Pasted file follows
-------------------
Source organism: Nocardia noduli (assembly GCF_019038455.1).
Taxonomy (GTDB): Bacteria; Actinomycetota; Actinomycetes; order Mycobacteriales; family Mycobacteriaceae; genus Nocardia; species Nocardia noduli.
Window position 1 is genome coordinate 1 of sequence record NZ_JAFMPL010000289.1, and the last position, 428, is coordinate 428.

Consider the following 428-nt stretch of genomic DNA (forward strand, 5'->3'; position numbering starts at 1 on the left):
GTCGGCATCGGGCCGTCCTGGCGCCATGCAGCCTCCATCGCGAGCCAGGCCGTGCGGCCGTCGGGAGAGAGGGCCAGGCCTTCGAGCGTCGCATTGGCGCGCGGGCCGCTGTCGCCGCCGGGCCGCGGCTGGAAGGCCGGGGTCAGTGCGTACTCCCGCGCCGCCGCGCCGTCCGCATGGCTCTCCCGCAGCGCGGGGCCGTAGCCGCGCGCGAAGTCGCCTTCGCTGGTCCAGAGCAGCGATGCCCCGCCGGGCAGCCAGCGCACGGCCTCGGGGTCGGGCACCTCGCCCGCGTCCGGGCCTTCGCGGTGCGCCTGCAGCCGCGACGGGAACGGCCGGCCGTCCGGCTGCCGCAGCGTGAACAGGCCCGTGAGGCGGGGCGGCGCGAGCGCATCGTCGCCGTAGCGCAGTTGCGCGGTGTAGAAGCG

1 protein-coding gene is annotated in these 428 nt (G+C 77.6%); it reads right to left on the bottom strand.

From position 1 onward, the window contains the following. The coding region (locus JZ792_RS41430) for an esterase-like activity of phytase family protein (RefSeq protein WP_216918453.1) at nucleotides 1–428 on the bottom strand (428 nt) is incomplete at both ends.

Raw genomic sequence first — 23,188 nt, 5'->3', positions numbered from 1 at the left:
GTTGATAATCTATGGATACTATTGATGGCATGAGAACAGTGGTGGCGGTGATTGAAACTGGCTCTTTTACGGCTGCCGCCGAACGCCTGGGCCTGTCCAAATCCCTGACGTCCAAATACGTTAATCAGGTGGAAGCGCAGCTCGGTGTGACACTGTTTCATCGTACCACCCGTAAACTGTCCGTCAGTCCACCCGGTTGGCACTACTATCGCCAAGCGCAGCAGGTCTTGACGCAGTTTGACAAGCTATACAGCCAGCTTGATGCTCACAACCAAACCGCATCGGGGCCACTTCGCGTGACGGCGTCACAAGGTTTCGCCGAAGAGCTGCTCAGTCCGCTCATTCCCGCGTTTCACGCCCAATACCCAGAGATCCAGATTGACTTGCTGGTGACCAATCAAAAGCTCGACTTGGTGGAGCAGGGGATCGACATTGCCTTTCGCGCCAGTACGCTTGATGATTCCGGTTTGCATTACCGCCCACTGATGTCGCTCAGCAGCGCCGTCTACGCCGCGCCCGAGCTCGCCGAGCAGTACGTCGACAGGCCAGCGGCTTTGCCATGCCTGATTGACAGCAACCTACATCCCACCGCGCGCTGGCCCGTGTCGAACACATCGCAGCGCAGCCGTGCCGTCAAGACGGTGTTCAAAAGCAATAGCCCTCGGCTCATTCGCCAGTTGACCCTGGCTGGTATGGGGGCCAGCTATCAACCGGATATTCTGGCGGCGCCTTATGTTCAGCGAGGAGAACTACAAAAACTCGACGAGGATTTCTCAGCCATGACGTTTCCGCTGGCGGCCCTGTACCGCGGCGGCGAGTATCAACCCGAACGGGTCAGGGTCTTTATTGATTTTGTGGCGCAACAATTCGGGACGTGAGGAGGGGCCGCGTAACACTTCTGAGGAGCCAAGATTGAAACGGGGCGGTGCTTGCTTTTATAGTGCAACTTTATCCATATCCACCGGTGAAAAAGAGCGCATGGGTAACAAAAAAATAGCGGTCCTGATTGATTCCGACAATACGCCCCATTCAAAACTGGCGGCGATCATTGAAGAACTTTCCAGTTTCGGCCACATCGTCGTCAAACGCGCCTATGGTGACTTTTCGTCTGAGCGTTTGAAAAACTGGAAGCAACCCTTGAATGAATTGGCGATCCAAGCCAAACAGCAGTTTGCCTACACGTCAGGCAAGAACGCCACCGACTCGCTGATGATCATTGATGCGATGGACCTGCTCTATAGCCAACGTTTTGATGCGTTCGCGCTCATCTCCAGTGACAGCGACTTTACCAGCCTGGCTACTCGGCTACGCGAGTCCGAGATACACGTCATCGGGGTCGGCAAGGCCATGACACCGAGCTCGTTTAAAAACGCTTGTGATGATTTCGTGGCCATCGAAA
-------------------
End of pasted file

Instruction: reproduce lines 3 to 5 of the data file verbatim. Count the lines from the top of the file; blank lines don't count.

Window position 1 is genome coordinate 1 of sequence record NZ_JAFMPL010000289.1, and the last position, 428, is coordinate 428.

Consider the following 428-nt stretch of genomic DNA (forward strand, 5'->3'; position numbering starts at 1 on the left):
GTCGGCATCGGGCCGTCCTGGCGCCATGCAGCCTCCATCGCGAGCCAGGCCGTGCGGCCGTCGGGAGAGAGGGCCAGGCCTTCGAGCGTCGCATTGGCGCGCGGGCCGCTGTCGCCGCCGGGCCGCGGCTGGAAGGCCGGGGTCAGTGCGTACTCCCGCGCCGCCGCGCCGTCCGCATGGCTCTCCCGCAGCGCGGGGCCGTAGCCGCGCGCGAAGTCGCCTTCGCTGGTCCAGAGCAGCGATGCCCCGCCGGGCAGCCAGCGCACGGCCTCGGGGTCGGGCACCTCGCCCGCGTCCGGGCCTTCGCGGTGCGCCTGCAGCCGCGACGGGAACGGCCGGCCGTCCGGCTGCCGCAGCGTGAACAGGCCCGTGAGGCGGGGCGGCGCGAGCGCATCGTCGCCGTAGCGCAGTTGCGCGGTGTAGAAGCG